Top Smartphone Apps for Cyclists and Trike Riders If you’re a tech geek like us, you’re likely looking for the latest apps. Here we look at the top Smartphone apps for cyclists and trike riders. Strava If you trike with a group of friends, Strava makes it easy to keep up with each other. The app allows you to record and upload your rides without needing one app as a GPS and another for social sharing. You can also rank your times based on your group’s favorite trails and share the GPS map so your buddies can try out the same experiences. Known as segments, the trails can also be tracked in real-time with speeds, so you know how well you’re performing on more challenging legs of the trail. You can follow fellow trikers, keep up with their rides, and even comment and congratulate friends on their accomplishments. MapMyRide This does precisely what it says, allowing you to map and track routes. It also provides monitoring for things like nutrition and weight. If you pay to go up a level, you can also create training plans and enjoy things like live tracking you can share. This app does have ads unless you go with the premium version. Bikemap Another route-planning and navigation app, Bikemap’s real-time updates are a great tool to share alerts with fellow Bikemap users like flooded-out trails. This is kind of cool, especially for urban riders who are more likely to encounter daily issues like traffic jams, closed roads, construction, etc. You can access an archive of user-generated routes shared by seven million users, so you're bound to find some in your neck of the woods. The free app can be upgraded to premium to access 3D views of your planned routes which are also kind of cool. Google Maps While this might seem like a big yawn, the combination of Google Search and maps makes it a great tool. If you want to find a place for coffee or a smoothie when visiting uncharted territory, this is the quickest and easiest tool to use. It can also show you the most bike-friendly routes to get there from your current location. Komoot We can’t deny Google Maps reigns supreme, but Komoot is helpful too. It uses the OpenStreetMap database to help you plan your rides, whether you’re traveling by road, commuting, or hitting offroad trails. Komoot is all about the most efficient route, not just based on your location but also your fitness level and the condition of the route. In fact, it ranks routes based on difficulty and fitness levels and tells you the types of road surfaces you’ll encounter. If you choose a route. it will also provide speeds, travel distances and how much further you have to go. Local recommendations are provided by Komoot ambassadors. Ride with GPS This is a very user-friendly interface designed to record trips with a tap. If you tend to travel off the grid, the app also works offline. You’ll also benefit from elevation profiles so you can predict major hills. Rides are shared in real-time. If you’re interested in comments, the app will read them aloud as you ride. Since it’s in real-time, it’s great motivation to keep going on difficult rides. The free app is good enough, but you can opt for the basic subscription if you’re interested in live logging or publishing ride reports. Wahoo Fitness Moving on to fitness apps, Wahoo is all about integration and data. It is compatible with things like Bluetooth sensors, heart-rate monitors, speed sensors, etc. and sharable with apps like Strava, MapMyFitness, TrainingPeaks, MyFitnessPal. It also provides eight pages of data with categories that include speed, power, and heart rate. Of course, it also includes a GPS map, but just be aware it will drain your battery juice fast. TrainingPeaks If your ride is all about fitness and personal bests, TrainingPeaks offers comprehensive training plans backed by metrics. It’s also the app of choice for cycling coaches. If you are a high-performance athlete who loves to eat up data and track your performance, you’ll love this app. You’ll be right on top of your fitness and fatigue levels. However, this app is all about you, so if you want a social aspect to the app, you’ll need to look elsewhere. Cyclemeter Cyclemeter is along the lines of Wahoo Fitness but is more customizable. It also provides post-ride analysis with data stored on your smartphone. It is integrated with Google Maps, and as you ride, you can use your iPhone earphone remote button to start and stop rides. It works with other apps like Strava, Facebook, Twitter (if it’s still around!), etc., so you can import and export routes. Elite HRV If you want to keep challenging yourself without killing yourself, this app tells you when you have reached the level to ramp it up. It tracks your heart rate variability (HRV) and provides data with markers so you understand your recovery times. You can then determine when you are ready to manage a more challenging training load. It runs with a Bluetooth heart rate monitor and offers free unlimited data storage. You can tag notes so you have more details about your experience, such as stress levels or mood, keeping your performance in context. The longer you use it, the better the insights. Wahoo SYSTM If you use a trainer for your trike, Wahoo SYSTM is an indoor training app providing simulations of real-world climbs. It’s not a virtual world per se, but it provides simulations of pro-race finales or ride along real-world roads through videos. You can also pick and choose workouts with some outdoor options. Zwift The real deal for indoor riding, Zwift works with an internet connection and a collection of virtual roads you can ride or race with Zwift users. It is also an efficient training tool with workouts and training plans, but the true focus is social interaction. Rouvy Augmented reality and route videos offer a very real-life experience. Actual road and elevation data enhance video recordings by taking elevations into consideration, so you feel like you’re actually there. These apps offer something for any type of rider, whether you love a leisurely ride in unfamiliar towns, want to beat local traffic for your commute, or are seriously training and challenging your fitness levels.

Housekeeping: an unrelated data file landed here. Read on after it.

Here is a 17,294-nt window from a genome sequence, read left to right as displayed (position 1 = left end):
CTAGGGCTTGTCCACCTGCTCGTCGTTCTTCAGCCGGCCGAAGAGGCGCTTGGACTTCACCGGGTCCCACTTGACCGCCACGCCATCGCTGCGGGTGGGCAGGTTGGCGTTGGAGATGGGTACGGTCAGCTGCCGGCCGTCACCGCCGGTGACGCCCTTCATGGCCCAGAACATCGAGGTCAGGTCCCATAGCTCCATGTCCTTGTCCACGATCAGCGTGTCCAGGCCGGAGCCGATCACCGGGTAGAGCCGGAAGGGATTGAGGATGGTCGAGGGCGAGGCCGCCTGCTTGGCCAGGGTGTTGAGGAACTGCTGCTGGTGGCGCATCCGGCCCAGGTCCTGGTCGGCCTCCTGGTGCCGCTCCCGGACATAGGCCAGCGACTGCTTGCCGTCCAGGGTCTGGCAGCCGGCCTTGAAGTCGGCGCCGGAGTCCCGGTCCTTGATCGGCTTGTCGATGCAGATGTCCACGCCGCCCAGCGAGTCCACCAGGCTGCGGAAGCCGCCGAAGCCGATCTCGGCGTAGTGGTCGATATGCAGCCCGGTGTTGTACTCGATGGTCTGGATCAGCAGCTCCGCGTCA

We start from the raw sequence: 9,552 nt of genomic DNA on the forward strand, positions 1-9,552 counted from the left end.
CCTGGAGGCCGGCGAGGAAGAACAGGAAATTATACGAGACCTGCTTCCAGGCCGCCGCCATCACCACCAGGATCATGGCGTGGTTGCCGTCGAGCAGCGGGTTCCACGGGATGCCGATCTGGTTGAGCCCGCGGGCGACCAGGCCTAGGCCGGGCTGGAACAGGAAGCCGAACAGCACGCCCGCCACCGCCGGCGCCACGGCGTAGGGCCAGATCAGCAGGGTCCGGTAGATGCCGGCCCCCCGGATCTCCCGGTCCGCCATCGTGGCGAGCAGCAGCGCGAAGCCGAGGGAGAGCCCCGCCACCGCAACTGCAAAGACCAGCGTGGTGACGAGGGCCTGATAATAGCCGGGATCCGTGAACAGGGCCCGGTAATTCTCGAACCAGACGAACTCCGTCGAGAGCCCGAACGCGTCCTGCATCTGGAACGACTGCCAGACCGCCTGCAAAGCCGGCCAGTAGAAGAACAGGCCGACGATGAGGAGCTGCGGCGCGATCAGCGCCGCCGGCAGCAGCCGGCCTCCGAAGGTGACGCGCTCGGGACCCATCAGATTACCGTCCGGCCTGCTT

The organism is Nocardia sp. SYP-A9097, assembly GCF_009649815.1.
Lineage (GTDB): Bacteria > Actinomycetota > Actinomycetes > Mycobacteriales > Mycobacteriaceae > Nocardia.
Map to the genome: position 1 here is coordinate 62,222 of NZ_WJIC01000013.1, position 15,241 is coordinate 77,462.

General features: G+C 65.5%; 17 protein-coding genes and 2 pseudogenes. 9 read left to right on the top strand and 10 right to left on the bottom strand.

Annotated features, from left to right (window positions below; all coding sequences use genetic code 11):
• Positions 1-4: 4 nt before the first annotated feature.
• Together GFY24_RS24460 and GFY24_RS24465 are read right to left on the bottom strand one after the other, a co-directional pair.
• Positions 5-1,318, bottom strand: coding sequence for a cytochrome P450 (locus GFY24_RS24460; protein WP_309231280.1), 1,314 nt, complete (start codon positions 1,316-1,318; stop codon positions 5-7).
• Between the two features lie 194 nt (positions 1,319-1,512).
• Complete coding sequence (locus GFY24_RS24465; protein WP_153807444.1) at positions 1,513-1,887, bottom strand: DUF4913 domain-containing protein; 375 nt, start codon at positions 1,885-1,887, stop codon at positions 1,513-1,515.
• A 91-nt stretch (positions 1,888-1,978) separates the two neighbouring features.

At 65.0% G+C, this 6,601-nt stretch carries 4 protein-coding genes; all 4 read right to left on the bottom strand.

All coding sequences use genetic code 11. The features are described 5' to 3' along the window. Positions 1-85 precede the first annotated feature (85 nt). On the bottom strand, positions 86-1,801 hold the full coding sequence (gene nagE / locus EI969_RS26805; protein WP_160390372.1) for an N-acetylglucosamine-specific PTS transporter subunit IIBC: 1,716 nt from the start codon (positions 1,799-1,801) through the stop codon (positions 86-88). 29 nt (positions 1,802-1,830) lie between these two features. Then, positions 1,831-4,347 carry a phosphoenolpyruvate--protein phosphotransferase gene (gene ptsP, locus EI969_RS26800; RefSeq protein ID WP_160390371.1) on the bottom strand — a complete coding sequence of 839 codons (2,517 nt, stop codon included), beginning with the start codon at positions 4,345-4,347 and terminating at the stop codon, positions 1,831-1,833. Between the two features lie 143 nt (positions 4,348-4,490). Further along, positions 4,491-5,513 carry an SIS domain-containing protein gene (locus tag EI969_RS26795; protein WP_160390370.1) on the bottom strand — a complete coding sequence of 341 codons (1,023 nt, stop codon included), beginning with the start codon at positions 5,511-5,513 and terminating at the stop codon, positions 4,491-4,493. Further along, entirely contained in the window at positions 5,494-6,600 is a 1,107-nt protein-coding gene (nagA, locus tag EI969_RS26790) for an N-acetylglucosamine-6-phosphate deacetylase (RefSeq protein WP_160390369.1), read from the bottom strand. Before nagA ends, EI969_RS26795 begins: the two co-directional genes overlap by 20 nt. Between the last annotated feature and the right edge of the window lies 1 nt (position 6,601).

November 30, 2022